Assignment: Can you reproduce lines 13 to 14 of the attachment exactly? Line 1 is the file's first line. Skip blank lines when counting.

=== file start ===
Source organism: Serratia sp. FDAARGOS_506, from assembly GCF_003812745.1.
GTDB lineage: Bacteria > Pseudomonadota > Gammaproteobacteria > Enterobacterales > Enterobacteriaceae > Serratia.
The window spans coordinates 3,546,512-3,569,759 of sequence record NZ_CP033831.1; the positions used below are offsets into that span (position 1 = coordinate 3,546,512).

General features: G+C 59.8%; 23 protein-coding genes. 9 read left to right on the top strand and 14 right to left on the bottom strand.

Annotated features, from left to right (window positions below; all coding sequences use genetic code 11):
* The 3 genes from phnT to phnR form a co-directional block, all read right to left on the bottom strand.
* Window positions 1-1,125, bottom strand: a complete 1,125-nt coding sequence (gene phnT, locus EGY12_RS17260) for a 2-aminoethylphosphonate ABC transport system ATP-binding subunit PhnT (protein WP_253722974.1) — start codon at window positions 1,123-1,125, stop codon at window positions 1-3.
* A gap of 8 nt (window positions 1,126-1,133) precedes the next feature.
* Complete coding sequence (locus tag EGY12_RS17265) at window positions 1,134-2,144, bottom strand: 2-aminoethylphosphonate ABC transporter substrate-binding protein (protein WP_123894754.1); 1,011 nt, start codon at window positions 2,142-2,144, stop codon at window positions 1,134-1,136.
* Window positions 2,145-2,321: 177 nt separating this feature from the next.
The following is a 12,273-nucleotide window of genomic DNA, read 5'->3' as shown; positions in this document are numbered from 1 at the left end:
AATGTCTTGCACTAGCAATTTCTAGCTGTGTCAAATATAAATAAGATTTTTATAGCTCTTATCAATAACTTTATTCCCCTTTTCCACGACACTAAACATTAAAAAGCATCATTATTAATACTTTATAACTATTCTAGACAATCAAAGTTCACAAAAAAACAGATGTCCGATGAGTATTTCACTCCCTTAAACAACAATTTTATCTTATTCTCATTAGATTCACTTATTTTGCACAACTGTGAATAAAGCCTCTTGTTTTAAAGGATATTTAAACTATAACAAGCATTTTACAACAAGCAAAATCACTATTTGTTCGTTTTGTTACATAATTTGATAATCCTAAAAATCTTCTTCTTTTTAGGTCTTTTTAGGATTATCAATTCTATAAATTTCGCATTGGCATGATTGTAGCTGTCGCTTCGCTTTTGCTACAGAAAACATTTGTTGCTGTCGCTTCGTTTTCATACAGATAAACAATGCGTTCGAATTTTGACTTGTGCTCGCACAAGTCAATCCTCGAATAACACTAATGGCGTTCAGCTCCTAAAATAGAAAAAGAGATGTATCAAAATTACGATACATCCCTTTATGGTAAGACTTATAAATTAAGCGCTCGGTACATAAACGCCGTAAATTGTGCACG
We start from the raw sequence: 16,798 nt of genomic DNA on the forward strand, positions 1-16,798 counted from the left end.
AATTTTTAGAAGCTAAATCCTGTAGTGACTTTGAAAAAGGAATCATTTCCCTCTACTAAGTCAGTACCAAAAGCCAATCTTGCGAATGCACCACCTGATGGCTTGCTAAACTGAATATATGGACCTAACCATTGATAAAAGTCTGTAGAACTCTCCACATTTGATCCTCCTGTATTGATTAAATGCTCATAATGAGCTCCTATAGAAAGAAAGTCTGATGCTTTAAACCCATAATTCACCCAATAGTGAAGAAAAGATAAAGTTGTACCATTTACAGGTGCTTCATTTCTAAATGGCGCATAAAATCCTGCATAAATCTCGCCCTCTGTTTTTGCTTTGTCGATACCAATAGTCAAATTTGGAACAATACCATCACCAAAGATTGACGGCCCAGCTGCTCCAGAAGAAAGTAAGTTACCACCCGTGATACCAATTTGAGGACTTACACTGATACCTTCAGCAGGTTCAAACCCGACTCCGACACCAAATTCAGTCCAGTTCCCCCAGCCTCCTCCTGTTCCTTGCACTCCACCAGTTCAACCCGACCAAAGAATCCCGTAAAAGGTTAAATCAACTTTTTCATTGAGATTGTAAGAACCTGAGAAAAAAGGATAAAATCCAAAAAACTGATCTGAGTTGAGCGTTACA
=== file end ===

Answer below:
We start from the raw sequence: 16,798 nt of genomic DNA on the forward strand, positions 1-16,798 counted from the left end.
AATTTTTAGAAGCTAAATCCTGTAGTGACTTTGAAAAAGGAATCATTTCCCTCTACTAAGTCAGTACCAAAAGCCAATCTTGCGAATGCACCACCTGATGGCTTGCTAAACTGAATATATGGACCTAACCATTGATAAAAGTCTGTAGAACTCTCCACATTTGATCCTCCTGTATTGATTAAATGCTCATAATGAGCTCCTATAGAAAGAAAGTCTGATGCTTTAAACCCATAATTCACCCAATAGTGAAGAAAAGATAAAGTTGTACCATTTACAGGTGCTTCATTTCTAAATGGCGCATAAAATCCTGCATAAATCTCGCCCTCTGTTTTTGCTTTGTCGATACCAATAGTCAAATTTGGAACAATACCATCACCAAAGATTGACGGCCCAGCTGCTCCAGAAGAAAGTAAGTTACCACCCGTGATACCAATTTGAGGACTTACACTGATACCTTCAGCAGGTTCAAACCCGACTCCGACACCAAATTCAGTCCAGTTCCCCCAGCCTCCTCCTGTTCCTTGCACTCCACCAGTTCAACCCGACCAAAGAATCCCGTAAAAGGTTAAATCAACTTTTTCATTGAGATTGTAAGAACCTGAGAAAAAAGGATAAAATCCAAAAAACTGATCTGAGTTGAGCGTTACA